Scientists in the US have linked up the brains of participants almost 1.5 km apart, allowing them to play a 20 questions-style game using nothing but their thoughts.

This is the first experiment to demonstrate that two brains can be linked up directly to allow one person to accurately guess what's on the other's mind, and it's a pretty huge deal.

The experiment involved a question-and-answer game, but instead of asking each other questions in person, the participants were put in separate buildings and were not allowed to talk to each other or communicate using anything but thoughts transmitted over the Internet.

Using this system, participants were able to correctly guess the object that their partner was thinking of 72 percent of the time. 

"This is the most complex brain-to-brain experiment, I think, that's been done to date in humans," lead researcher Andrea Stocco from the University of Washington said in a press release. "It uses conscious experiences through signals that are experienced visually, and it requires two people to collaborate."

During the experiment, one participant - "the respondent" - was hooked up to an electroencephalography (EEG) cap, which recorded all their brain activity. Meanwhile, their partner - "the inquirer" - was sitting in a room around 1.5 km away, and had a magnetic coil positioned around their head.

Each round, the respondent would think of an object, say a dog, and the inquirer would then click on a yes or no question like, "Is the object an animal?" which would appear on a screen in front of their partner. Depending on the answer, the respondent would concentrate on one of two LED lights in front of them.

And this is where things get really cool. When the respondent concentrated on the "yes" light, their brain pattern activated the magnetic coil over the inquirer's head, causing them to see a visual hallucination called a 'phosphene'. This most commonly takes the form of a flash or a thin line of light, and it would let the inquirer know that the answer was yes. No flash of light meant no. From there, they could ask more questions before identifying what they thought the item was. 

The researchers repeated the experiment over 20 rounds - 10 control games where the brain-to-brain link wasn't working and 10 proper rounds - and took strict precautions to make sure no one could cheat.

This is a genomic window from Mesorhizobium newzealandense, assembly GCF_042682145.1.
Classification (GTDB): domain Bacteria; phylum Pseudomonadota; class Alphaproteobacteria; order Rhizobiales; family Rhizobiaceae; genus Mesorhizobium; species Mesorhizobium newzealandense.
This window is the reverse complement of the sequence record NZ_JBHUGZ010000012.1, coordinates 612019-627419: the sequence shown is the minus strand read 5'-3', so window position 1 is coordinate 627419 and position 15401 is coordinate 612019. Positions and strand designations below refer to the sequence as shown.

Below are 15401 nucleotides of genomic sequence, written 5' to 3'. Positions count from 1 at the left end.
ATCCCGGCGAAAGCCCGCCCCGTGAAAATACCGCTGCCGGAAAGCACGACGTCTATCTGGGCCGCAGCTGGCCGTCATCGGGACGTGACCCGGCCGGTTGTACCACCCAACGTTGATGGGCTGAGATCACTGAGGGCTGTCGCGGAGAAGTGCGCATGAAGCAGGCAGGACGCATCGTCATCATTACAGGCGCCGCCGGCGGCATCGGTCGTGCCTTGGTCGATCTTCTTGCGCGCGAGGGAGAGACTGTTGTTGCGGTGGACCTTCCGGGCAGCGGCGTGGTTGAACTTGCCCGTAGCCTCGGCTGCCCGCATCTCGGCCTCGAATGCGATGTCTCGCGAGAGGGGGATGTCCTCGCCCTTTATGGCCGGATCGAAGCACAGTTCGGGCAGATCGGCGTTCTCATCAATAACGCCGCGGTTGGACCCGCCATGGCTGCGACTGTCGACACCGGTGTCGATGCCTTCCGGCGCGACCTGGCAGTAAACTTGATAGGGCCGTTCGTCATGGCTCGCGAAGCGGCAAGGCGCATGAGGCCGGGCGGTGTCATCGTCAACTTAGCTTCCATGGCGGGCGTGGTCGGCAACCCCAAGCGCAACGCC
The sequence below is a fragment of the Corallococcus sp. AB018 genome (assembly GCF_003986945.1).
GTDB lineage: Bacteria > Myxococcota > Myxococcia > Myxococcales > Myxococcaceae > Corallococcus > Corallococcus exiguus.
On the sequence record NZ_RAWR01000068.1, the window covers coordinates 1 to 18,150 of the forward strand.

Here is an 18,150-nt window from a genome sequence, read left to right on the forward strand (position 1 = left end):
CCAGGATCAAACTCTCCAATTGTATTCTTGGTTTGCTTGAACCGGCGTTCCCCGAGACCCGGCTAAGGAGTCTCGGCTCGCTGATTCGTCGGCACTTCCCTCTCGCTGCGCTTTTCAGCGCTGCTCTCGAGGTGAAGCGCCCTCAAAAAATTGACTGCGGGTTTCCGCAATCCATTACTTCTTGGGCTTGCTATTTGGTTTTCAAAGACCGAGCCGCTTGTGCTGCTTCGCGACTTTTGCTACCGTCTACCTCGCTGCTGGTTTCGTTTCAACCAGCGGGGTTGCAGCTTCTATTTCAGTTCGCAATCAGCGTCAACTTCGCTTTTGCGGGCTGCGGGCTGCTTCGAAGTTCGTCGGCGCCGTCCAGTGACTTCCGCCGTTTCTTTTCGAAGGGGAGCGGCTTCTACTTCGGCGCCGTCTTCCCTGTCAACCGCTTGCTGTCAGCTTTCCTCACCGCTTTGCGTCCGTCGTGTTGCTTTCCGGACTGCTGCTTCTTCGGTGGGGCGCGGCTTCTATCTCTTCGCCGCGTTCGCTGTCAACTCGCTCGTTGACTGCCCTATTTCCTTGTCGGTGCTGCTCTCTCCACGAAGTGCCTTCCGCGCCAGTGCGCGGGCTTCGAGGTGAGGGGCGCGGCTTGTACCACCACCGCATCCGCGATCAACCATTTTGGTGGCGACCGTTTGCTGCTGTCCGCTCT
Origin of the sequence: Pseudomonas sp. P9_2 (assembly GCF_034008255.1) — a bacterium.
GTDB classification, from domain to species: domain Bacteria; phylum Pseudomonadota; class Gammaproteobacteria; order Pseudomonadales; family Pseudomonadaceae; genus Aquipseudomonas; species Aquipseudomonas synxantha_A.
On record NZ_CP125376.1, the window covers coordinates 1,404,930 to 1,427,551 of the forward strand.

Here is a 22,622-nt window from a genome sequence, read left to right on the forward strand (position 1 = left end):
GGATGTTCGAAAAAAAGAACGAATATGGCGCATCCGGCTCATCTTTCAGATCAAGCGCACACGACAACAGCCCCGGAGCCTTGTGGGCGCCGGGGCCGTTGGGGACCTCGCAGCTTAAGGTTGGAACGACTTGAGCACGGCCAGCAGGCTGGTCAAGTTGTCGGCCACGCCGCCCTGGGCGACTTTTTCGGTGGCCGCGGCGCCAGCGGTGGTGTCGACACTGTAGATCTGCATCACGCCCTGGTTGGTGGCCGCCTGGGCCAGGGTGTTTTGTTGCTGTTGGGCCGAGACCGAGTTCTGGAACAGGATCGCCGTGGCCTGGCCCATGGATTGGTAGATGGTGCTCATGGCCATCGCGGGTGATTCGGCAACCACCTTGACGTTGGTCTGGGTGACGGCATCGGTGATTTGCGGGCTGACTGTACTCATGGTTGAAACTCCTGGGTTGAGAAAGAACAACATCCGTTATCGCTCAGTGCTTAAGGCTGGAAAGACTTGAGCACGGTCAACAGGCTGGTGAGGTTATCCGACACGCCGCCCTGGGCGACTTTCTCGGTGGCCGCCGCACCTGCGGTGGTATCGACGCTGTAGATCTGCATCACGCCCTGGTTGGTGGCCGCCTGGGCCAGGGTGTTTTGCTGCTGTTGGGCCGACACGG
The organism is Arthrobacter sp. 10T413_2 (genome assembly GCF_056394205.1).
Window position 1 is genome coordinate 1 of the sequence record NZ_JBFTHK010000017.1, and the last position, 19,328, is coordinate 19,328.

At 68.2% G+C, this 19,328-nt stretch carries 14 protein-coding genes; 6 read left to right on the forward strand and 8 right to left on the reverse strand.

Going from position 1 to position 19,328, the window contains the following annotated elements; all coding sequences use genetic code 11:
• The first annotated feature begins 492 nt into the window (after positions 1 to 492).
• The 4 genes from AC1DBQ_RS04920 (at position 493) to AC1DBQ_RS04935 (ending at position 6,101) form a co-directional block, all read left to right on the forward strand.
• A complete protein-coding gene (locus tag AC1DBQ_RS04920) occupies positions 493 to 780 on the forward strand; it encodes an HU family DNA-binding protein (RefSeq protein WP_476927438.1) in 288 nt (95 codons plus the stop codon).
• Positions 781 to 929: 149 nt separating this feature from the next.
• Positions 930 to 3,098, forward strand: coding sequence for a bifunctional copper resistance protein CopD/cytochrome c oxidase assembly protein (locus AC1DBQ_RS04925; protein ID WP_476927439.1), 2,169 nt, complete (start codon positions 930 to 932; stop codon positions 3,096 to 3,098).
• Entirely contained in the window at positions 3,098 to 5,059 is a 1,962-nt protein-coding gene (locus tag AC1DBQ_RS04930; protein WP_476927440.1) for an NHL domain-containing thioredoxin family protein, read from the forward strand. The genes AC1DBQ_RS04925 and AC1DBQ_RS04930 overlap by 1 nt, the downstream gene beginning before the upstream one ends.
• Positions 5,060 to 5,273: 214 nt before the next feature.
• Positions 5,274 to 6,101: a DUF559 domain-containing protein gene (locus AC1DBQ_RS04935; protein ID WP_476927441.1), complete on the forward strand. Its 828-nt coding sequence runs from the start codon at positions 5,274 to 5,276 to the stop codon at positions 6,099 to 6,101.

The participants were able to guess the objects correctly in 72 percent of the real rounds, compared to only 18 percent of the control rounds. And the team believes many of those incorrect guesses were caused by the inquirers not being able to recognise the phosphene, or visual hallucination, that signalled a 'yes' response.

"They have to interpret something they're seeing with their brains," said one of the researchers, Chantel Prat. "It's not something they've ever seen before."

The team hopes that their research will one day allow them to directly transfer signals from one person's brain into another, helping to effectively 'upload' knowledge.

It could even allow healthy brains to 'tutor' ones that are impaired - for example, the technology could transfer signals from a healthy person's brain directly into the brain of someone in a coma, or someone with a neurodegenerative disorder such as Alzheimer's disease. 

"Imagine having someone with ADHD and a neurotypical student," said Prat. "When the non-ADHD student is paying attention, the ADHD student's brain gets put into a state of greater attention automatically."

There's a long way to go before we're at that stage, but in the two years since the first direct brain-to-brain connection was established - by the same research team, incidentally, back in 2013 - we've already made some pretty exciting progress. We're looking forward to seeing what happens next.

The results have been published in PLOS ONE.